Two tickets per athlete is sensible - Karen Pickering

CHAIR of the British Athletes’ Commission Karen Pickering believes this year’s Olympians are fortunate to be receiving two priority tickets for family and friends for each of their events.

It emerged last week that hurdler Dai Greene resorted to Twitter to buy more tickets from a member of the public after revealing he had not won any more in the Olympic ticket ballots.

Each Olympian is entitled to buy two tickets, the first time such a privilege has ever been afforded, and Pickering said that was a sensible move, although she did express her sympathy towards athletes such as Greene who wanted more.

“I can understand why he would be unhappy at not being able to purchase more,” said Pickering, a four-time Olympian.

“It’s a difficult situation and two tickets might seem harsh but this is the first time that Olympians have been afforded this benefit.

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“It might seem a bit tight but this is a massive step forward, especially when you consider the number of athletes taking part in London.

“I am not sure whether or not each country gets the same benefit but, whether they do or not, more than two tickets per athlete would make it difficult for anyone else to buy them.”

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Pickering revealed that when she was competing in the pool, her parents would often have to pay for packages that included sports they might not want to see, just to secure tickets to watch their daughter.

She also said they were put in a difficult position prior to her qualification as they were faced with the dilemma of whether or not they should buy tickets for an event, that potentially their daughter might not qualify for.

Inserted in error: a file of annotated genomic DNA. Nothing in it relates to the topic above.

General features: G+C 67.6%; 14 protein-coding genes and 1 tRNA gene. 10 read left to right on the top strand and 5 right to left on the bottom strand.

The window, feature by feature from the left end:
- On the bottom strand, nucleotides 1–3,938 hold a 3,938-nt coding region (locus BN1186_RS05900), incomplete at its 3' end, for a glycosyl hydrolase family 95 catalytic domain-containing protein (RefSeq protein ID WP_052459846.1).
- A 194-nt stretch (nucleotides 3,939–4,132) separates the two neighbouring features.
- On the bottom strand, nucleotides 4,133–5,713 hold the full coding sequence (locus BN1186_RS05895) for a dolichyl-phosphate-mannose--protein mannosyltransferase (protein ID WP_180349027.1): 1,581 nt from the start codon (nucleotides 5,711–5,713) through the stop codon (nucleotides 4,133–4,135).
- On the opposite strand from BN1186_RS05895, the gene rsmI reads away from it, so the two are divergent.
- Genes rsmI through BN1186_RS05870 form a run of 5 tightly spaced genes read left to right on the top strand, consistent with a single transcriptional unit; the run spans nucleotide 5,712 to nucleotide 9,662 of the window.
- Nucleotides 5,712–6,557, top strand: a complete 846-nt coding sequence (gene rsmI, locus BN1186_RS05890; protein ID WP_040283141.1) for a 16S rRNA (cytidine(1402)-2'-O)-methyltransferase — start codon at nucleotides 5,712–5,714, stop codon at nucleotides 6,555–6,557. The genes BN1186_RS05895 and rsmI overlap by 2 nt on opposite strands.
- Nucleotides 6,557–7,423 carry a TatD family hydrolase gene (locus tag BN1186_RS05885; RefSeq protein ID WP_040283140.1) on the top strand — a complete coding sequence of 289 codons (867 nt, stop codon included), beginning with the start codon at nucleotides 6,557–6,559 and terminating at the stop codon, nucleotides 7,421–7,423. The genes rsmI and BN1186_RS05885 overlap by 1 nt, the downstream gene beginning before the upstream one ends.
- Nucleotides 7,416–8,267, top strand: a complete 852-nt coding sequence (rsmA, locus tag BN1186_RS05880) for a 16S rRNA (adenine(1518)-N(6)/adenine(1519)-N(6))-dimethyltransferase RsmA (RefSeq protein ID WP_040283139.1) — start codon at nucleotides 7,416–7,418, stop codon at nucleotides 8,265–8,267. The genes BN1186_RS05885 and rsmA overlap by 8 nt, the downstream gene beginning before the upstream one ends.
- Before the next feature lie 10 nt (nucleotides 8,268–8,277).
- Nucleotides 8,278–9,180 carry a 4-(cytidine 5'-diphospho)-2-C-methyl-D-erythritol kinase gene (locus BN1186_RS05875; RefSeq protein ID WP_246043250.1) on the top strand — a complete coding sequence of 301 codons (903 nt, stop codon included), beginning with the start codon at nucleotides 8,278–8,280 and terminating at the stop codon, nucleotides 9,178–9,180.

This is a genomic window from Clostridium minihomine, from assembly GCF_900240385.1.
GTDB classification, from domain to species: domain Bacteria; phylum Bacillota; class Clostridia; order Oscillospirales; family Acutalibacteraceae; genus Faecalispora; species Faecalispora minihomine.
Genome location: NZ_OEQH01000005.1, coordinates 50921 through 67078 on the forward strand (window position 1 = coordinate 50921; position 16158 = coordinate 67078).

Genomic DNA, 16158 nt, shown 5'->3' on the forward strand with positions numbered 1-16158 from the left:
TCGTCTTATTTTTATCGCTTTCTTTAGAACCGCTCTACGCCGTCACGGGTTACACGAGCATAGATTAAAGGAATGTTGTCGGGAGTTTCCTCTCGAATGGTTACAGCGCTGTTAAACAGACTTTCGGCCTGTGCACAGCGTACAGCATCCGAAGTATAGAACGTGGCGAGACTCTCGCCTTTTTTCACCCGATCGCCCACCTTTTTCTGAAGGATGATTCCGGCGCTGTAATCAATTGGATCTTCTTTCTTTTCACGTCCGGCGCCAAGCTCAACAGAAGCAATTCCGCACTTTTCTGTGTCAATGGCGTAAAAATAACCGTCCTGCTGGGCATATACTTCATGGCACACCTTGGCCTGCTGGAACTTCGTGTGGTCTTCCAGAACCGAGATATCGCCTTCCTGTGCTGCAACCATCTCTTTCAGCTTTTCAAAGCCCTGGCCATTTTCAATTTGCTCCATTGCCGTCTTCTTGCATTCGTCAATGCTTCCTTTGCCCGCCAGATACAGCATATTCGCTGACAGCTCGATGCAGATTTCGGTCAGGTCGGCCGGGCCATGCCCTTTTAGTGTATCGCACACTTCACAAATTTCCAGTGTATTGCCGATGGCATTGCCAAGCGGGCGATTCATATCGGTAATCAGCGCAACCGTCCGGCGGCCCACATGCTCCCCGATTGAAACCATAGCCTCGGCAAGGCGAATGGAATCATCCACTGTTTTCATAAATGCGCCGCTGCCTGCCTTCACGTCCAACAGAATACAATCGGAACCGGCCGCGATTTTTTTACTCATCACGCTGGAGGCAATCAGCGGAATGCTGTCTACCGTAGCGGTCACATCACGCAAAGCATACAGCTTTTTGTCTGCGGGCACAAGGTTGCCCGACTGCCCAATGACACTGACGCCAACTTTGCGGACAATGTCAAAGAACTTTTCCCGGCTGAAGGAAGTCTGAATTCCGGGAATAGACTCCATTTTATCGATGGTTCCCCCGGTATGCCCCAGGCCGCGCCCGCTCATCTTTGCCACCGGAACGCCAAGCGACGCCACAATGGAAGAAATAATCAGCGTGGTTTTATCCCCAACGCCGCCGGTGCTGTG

“When I was competing at the Olympics, my mum and dad had to buy their tickets from travel companies and would have to purchase a package which might have included events that they did not want to see,” said Pickering.

“They did not necessarily know where they were going to be sat and it cost them a fortune each time.

“Quite often you don’t want to buy tickets before you know your relative has qualified too so it was always really expensive.

“What is happening for the London Games is a big step forward and two tickets per athlete is still a big outlay.

“Logistically, after a heat, you still do not know who is going to be in the semi-final or final, so it is a massive operation.

“There may be more flexibility for athletes when it comes to competing at Grand Prix meetings or World Cup events but take cricket for example, I think the England players are only given three tickets for each game they play.”

Other athletes are now thought to be resorting to similar measures and a random group of five people have bought a total of 14 tickets from foreign ticket sellers for Olympic rowing gold medallist Zac Purchase.

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